“Eversion” feels like a freeware game that got put on Steam in the best possible way. It’s brief, simple, replayable, stylish, more than a little quaint, and has a lot of fun with a few central ideas.
The main game mechanic of “everting” levels to alter the layout creates some interesting puzzles, and the multiple playthrough styles and secrets (like hidden letters in the stages) add to its special flavor of staying power. That saying power is helped by the sarcastic half-parody of the average platformer game, like visuals, soundtrack and plot, which all lend themselves the parody.
“Eversion” is the sort of game you spend an afternoon messing around in and then return to for an afternoon of rediscovery a year afterward every year for several years in a row until it gradually seeps into the folds of your game-playing memory as a consistently compelling favorite created for you specifically.
All video games exist within the context of other video games, and so “OneShot” exists within at least three contexts. The most consistently visible of these is that of Yume Nikki. Similarly focused on being an atmospheric audiovisual experience, “OneShot” even goes so far as to reference the hub of Yume Nikki in both its starting area and its mandatory save points. The second of these is “Cave Story” — what with its similar character design sensibility, emphasis on NPC-based exposition, and underground setting separated into distinct areas. The third of these — and likely the reason why it’s not well-suited to reviews despite its at most four-hour runtime — is the rise of the player-aware video game.
To violently upheave the beans that are “OneShot”’s big spoiler-prone selling point, “OneShot” follows in the footsteps of “Metal Gear Solid 2,” “Flower, Sun and Rain,” “Drakengard” and others in that it readily acknowledges the player’s presence as a person playing a video game and incorporates said presence into its plot.
SThis aspect of it is even callously placed front and center in its store page.
The issue I take with this is that it’s the big conceit of the game; being meta really is “it” for “OneShot,” nothing happens with it. Before I go on, let me clarify that the game is far from trite — as a gameplay-lite scenery tour you buy for $10, it’s worth every penny and then some — but that its following treats it as a world-changing masterpiece irks me. “OneShot” never made me feel anything, especially not through its various gameplay tangents in which it would hand me a text file or change my desktop background while doing the software equivalent of waving its hands and going “oooh, how bizarre”, and that’s depressing, because I usually eat this stuff up. When I had to make major decisions, cognizant of my position as a player, at the end of “OFF” or “killer7” or the “NieR” games, it hit me like a truck every time.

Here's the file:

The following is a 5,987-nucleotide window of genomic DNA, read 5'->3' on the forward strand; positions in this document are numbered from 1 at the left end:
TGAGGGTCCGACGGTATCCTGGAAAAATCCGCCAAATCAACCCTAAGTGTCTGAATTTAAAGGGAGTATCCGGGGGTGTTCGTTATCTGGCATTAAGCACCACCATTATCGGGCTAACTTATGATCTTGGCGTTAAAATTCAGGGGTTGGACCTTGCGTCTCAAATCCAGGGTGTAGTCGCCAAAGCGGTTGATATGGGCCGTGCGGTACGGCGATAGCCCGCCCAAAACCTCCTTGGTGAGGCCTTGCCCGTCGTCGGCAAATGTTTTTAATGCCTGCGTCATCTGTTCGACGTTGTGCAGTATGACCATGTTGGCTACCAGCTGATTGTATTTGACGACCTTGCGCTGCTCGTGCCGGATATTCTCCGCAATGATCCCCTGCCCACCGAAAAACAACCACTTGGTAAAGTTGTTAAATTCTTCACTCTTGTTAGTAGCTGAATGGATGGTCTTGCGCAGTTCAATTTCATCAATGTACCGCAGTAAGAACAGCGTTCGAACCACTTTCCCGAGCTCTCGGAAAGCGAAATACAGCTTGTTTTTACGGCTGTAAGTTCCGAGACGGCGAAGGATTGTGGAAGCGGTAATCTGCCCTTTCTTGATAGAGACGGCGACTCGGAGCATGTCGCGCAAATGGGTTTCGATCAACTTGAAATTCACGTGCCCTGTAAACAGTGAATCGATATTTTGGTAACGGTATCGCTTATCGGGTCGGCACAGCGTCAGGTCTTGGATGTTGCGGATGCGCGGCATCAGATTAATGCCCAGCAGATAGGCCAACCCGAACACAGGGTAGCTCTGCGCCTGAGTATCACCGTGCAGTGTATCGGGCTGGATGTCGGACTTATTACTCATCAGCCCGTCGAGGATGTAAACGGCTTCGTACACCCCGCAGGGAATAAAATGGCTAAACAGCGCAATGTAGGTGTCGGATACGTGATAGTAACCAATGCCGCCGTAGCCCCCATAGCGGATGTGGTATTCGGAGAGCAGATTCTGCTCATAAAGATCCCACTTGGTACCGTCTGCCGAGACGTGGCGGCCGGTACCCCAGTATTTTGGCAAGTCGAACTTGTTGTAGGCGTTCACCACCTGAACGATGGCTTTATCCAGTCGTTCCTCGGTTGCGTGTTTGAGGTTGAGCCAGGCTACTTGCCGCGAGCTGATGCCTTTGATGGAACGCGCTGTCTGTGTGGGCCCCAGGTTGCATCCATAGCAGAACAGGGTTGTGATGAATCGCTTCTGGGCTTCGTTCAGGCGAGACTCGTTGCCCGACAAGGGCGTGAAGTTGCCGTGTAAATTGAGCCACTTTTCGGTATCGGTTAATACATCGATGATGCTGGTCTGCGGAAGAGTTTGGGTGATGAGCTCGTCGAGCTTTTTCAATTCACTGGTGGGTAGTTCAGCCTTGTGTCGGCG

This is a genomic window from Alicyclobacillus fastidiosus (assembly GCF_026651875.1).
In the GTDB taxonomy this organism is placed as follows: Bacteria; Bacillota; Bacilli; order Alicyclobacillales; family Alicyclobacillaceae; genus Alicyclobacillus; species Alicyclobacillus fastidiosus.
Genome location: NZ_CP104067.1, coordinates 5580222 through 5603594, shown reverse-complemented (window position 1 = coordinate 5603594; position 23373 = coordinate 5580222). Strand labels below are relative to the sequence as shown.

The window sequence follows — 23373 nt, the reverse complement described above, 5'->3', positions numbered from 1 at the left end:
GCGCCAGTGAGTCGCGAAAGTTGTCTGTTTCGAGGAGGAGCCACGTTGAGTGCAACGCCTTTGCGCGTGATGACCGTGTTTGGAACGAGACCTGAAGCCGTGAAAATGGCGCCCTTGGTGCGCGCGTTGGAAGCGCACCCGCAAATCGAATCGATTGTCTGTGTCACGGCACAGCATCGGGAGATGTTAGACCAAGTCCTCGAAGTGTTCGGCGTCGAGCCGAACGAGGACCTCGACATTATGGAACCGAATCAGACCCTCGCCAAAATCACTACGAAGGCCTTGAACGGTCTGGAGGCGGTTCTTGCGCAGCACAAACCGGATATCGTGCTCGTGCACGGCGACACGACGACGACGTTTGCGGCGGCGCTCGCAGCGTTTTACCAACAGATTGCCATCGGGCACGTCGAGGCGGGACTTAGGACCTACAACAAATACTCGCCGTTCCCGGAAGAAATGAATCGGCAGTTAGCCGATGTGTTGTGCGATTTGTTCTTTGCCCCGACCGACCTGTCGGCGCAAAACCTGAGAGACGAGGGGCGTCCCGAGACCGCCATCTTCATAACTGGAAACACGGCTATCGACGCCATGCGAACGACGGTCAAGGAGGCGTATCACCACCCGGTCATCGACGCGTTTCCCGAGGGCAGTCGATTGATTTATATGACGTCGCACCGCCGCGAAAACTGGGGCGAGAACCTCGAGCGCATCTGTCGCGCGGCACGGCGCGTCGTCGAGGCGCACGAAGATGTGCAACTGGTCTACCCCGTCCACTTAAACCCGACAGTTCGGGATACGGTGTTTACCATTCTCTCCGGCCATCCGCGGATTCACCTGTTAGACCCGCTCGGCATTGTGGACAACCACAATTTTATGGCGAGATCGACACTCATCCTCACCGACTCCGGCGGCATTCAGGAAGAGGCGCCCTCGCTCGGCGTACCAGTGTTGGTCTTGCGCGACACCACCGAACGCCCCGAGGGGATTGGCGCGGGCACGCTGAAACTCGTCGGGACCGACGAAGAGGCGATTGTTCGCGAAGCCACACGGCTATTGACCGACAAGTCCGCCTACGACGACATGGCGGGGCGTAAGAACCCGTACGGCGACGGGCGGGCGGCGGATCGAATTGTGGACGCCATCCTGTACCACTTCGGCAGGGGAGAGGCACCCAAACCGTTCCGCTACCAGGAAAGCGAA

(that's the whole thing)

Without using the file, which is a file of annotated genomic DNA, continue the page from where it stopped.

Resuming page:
With “OneShot”’s occasional leer back into the real world I felt nothing, because I was never lulled into a state of complacency for it to shock me from. There were simply no stakes for me. When the big foreshadowed final choice rolled up, I honestly didn’t care — none of the characters imprinted on me, least of all the protagonist, and their fates didn’t concern me in the slightest. Topping it all off, the game’s big novelty — that you “only have one shot” — is founded on a blatant lie a whole route is built around acknowledging. While most will probably like it, I can’t help but feel that OneShot comes across as conceptually callow and shallow in a post-Undertale world — something it even seems to point out through a character in its library area.
Among the ranks of RPGMaker games that exist primarily to show original settings and characters, many will find that OneShot holds its own. As a novel or innovative experience, however, it’s far from where people seem to think it is.
All this being said, the original freeware version of “OneShot” is the one I’d recommend. That version actually makes good on its perma-death promise, and represents more of an achievement considering its one-month development time.
Gaget is a student in Fairbanks public schools, and has developed a number of free games. He is a neutral game reviewer. The Steam version of OneShot was played for this review.
If You Play
Platform — PC, Mac, Linux (OneShot, Eversion)
Price — $9.99 (OneShot), $4.99 (Eversion)
Internet Usage (accounts for download size) — 252 MB (OneShot), 10.5 MB (Eversion)
ESRB Rating — N/A
Release Date — 12/16/2008 (Eversion), 6/30/2014 (OneShot freeware version), 12/9/2016 (OneShot for PC), 5/31/18 (OneShot for Mac), 4/24/19 (OneShot for Linux)
Genre (if applicable) — Puzzle-platformer (Eversion), Puzzle/adventure/”environment game” (OneShot)
Developer — Zaratustra Productions (Eversion), Future Cat LLC (OneShot)
Challenge — Low (Eversion, OneShot)
Novelty — Moderate (Eversion), Low (OneShot)
Polish — Moderate (Eversion), High (OneShot)